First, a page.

ORTHOPEDIC DOCTORS PARTNER WITH MWHC

Fredericksburg Orthopaedic Associates has partnered with Mary Washington Healthcare to form Mary Washington Orthopedics.

The practice focuses on various orthopedic injuries and disorders as well as sports medicine. Providers are: Kostas J. Constantine, Brian T. McDermott, Kenneth J. Accousti, David A. Zijerdi, Ali R. Hashemi, Wahid M. Baqaie and Michael F. Bowen.

Mary Washington Orthopedics has three locations in the area: 3310 Fall Hill Ave. in Fredericksburg, 4710 Spotsylvania Parkway in Spotsylvania County and 90 Greenspring Drive in Stafford County.

MASSEY CENTER OFFERS NEW IMMUNOTHERAPY

VCU Massey Cancer Center, in partnership with Children’s Hospital of Richmond, is certified to offer a new form of immunotherapy for children and young adults with lymphoblastic leukemia.

Called KYMRIAH, it’s an FDA-approved CAR T-cell therapy made from a patient’s T-cells, which are a type of immune system cell. Last year, Massey became the first facility in Virginia to offer a similar therapy called YESCARTA, “and the addition is the latest effort to expand access to cutting-edge cellular immunotherapies,” according to a Massey press release.

As part of the therapy, T-cells are collected from the patient’s blood, genetically modified in a laboratory to recognize and attack cancer cells and then infused back into the patient. The treatment is approved for children and young adults up to 25 years old whose cancer has relapsed or has not responded to prior therapies.

“CAR T-cell therapies are one of the most groundbreaking developments in the history of cancer treatments. Many of the patients who are eligible for KYMRIAH have run out of treatment options, and so it gives us another tool to manage their disease,” said Dr. John McCarty, director of the Cellular Immunotherapies and Transplant Program at VCU Massey Cancer Center.

It also offers a chance at “lifesaving therapy for patients who previously had extremely poor prognosis,” even those who relapsed after stem cell transplants, said Dr. Christina Wiedl, director of the pediatric and young adult cellular therapy program at Children’s.

She said the two-year data is promising, with more than 60 percent of patients in remission at 24 months.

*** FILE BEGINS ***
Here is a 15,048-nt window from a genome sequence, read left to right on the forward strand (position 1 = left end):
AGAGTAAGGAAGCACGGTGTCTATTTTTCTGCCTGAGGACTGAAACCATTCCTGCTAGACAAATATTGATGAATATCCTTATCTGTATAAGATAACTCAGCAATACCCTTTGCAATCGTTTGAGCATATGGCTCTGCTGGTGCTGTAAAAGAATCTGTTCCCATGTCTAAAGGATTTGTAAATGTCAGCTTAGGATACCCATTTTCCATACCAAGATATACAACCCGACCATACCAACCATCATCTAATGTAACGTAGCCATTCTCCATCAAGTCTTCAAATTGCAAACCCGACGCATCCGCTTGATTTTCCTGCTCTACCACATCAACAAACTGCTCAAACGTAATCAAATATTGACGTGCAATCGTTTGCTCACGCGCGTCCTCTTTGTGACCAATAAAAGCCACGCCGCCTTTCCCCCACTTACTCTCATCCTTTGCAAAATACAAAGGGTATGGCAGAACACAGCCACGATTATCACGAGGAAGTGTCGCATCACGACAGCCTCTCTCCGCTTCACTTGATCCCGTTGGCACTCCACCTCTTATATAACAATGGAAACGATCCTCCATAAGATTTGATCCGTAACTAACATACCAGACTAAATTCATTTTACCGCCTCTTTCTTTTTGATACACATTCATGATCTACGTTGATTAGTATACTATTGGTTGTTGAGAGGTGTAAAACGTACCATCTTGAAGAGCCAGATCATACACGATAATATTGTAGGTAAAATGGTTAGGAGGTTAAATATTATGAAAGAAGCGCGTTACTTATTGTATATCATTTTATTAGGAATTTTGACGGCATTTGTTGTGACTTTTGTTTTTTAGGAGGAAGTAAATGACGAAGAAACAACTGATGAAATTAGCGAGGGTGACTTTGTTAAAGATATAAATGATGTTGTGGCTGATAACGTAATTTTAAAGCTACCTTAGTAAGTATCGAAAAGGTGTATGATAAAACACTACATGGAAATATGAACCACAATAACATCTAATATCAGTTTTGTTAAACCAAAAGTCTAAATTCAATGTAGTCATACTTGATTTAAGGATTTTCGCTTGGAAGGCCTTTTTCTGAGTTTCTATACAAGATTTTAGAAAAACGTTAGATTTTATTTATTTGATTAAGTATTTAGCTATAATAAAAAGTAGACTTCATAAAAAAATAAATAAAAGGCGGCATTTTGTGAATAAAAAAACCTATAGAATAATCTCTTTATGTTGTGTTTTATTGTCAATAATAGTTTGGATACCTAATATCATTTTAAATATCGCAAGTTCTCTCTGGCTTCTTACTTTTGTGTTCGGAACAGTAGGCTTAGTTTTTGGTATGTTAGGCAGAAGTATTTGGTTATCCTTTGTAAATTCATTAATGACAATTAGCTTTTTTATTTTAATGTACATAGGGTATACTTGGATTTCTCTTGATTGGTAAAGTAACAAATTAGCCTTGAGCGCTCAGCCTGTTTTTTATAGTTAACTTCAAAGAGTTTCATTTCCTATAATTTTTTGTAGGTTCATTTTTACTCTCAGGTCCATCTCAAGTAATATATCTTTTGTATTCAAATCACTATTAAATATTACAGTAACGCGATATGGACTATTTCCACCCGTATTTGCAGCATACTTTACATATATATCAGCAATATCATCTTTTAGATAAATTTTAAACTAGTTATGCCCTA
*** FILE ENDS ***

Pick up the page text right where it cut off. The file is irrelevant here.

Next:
CAR T-cell therapies carry unique risks and may not be the best option for everyone. One of the most serious risks is an inflammatory response as they attack cancer cells, which can worsen and lead to neurological complications. That’s why the treatment typically is offered only at cancer centers designated by the National Cancer Institute.

Plans are underway to offer even more cellular immunotherapies at Massey.

PROGRAM HELPS WOMEN WITH SUBSTANCE ABUSE

An upcoming educational group aims to help pregnant and parenting women who are struggling with substance use disorder.

Project LINK will host “Nurturing Program for Families in Substance Abuse Treatment and Recovery,” beginning July 2. The group will meet Tuesdays from 12:30 to 2 p.m. at the Ronald W. Branscome Building, 600 Jackson St., Fredericksburg. Lunch will be provided. Complimentary FRED bus tokens are available for women who need help with transportation.

The program will run through mid-October, with a graduation celebration on Oct. 15.

The program focuses on attachment, child development, parent-child relationships and recovery. The curriculum is included on SAMHSA’s national registry of evidence-based programs and practices.

“Project LINK helps women, children and families impacted by substance abuse,” said Glenda Knight, Project LINK manager. “It is exciting to see families grow stronger through participation in this program.”

Project LINK is federally funded and through the Federal Substance Abuse Block Grant. There is no cost to participate in the program.

For more information, contact Knight at 540/891-3132 or gknight@rappahannockareacsb.org.

CARDIOLOGIST LEAVES LOCAL PRACTICE

Dr. Anita Banerjee, who has practiced cardiology at Cardiology Associates of Fredericksburg for the last eight years, has left the practice. Her last day was Friday, Banerjee said in an email.

“I am moving my practice to Northern Virginia for family reasons,” she said. “I would like to thank each [patient] for the trust you placed in me over the years and the opportunity to take care of your cardiovascular health. I wish you the very best for your future cardiology care.”

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